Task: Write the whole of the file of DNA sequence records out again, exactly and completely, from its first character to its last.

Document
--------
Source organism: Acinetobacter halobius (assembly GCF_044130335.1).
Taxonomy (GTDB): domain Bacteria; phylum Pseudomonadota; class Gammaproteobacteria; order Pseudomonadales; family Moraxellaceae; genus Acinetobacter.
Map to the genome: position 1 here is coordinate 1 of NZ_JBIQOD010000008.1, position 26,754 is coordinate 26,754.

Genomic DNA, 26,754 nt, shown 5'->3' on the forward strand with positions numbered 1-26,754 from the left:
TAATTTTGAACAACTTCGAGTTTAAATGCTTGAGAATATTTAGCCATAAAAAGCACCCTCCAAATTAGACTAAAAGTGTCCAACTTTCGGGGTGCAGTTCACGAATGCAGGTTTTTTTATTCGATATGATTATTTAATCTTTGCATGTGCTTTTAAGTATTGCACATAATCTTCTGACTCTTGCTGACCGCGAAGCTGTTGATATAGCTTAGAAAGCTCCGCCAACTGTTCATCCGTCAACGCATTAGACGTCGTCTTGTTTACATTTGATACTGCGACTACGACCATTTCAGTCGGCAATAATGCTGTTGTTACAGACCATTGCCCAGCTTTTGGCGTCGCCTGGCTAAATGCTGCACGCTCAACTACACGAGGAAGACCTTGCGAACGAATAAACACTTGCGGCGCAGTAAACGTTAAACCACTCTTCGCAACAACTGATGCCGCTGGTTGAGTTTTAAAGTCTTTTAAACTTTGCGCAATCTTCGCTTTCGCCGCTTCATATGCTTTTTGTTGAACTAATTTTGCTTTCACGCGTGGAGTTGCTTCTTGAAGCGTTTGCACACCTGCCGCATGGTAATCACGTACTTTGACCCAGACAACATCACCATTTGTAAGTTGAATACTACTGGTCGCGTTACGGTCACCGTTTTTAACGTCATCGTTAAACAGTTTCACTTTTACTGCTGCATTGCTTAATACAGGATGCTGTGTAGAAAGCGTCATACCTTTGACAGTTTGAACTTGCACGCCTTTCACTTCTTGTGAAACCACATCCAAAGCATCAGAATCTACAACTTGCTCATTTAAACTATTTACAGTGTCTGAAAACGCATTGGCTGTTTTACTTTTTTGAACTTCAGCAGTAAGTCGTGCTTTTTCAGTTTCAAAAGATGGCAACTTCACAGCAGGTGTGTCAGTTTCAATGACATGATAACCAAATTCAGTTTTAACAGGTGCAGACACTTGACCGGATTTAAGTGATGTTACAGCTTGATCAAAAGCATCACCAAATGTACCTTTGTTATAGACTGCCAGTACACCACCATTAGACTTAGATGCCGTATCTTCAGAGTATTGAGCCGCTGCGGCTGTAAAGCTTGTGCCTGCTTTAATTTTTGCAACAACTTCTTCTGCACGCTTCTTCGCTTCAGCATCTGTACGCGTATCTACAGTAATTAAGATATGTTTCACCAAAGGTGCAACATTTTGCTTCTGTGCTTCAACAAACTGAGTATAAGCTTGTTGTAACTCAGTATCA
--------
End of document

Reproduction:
Source organism: Acinetobacter halobius (assembly GCF_044130335.1).
Taxonomy (GTDB): domain Bacteria; phylum Pseudomonadota; class Gammaproteobacteria; order Pseudomonadales; family Moraxellaceae; genus Acinetobacter.
Map to the genome: position 1 here is coordinate 1 of NZ_JBIQOD010000008.1, position 26,754 is coordinate 26,754.

Genomic DNA, 26,754 nt, shown 5'->3' on the forward strand with positions numbered 1-26,754 from the left:
TAATTTTGAACAACTTCGAGTTTAAATGCTTGAGAATATTTAGCCATAAAAAGCACCCTCCAAATTAGACTAAAAGTGTCCAACTTTCGGGGTGCAGTTCACGAATGCAGGTTTTTTTATTCGATATGATTATTTAATCTTTGCATGTGCTTTTAAGTATTGCACATAATCTTCTGACTCTTGCTGACCGCGAAGCTGTTGATATAGCTTAGAAAGCTCCGCCAACTGTTCATCCGTCAACGCATTAGACGTCGTCTTGTTTACATTTGATACTGCGACTACGACCATTTCAGTCGGCAATAATGCTGTTGTTACAGACCATTGCCCAGCTTTTGGCGTCGCCTGGCTAAATGCTGCACGCTCAACTACACGAGGAAGACCTTGCGAACGAATAAACACTTGCGGCGCAGTAAACGTTAAACCACTCTTCGCAACAACTGATGCCGCTGGTTGAGTTTTAAAGTCTTTTAAACTTTGCGCAATCTTCGCTTTCGCCGCTTCATATGCTTTTTGTTGAACTAATTTTGCTTTCACGCGTGGAGTTGCTTCTTGAAGCGTTTGCACACCTGCCGCATGGTAATCACGTACTTTGACCCAGACAACATCACCATTTGTAAGTTGAATACTACTGGTCGCGTTACGGTCACCGTTTTTAACGTCATCGTTAAACAGTTTCACTTTTACTGCTGCATTGCTTAATACAGGATGCTGTGTAGAAAGCGTCATACCTTTGACAGTTTGAACTTGCACGCCTTTCACTTCTTGTGAAACCACATCCAAAGCATCAGAATCTACAACTTGCTCATTTAAACTATTTACAGTGTCTGAAAACGCATTGGCTGTTTTACTTTTTTGAACTTCAGCAGTAAGTCGTGCTTTTTCAGTTTCAAAAGATGGCAACTTCACAGCAGGTGTGTCAGTTTCAATGACATGATAACCAAATTCAGTTTTAACAGGTGCAGACACTTGACCGGATTTAAGTGATGTTACAGCTTGATCAAAAGCATCACCAAATGTACCTTTGTTATAGACTGCCAGTACACCACCATTAGACTTAGATGCCGTATCTTCAGAGTATTGAGCCGCTGCGGCTGTAAAGCTTGTGCCTGCTTTAATTTTTGCAACAACTTCTTCTGCACGCTTCTTCGCTTCAGCATCTGTACGCGTATCTACAGTAATTAAGATATGTTTCACCAAAGGTGCAACATTTTGCTTCTGTGCTTCAACAAACTGAGTATAAGCTTGTTGTAACTCAGTATCA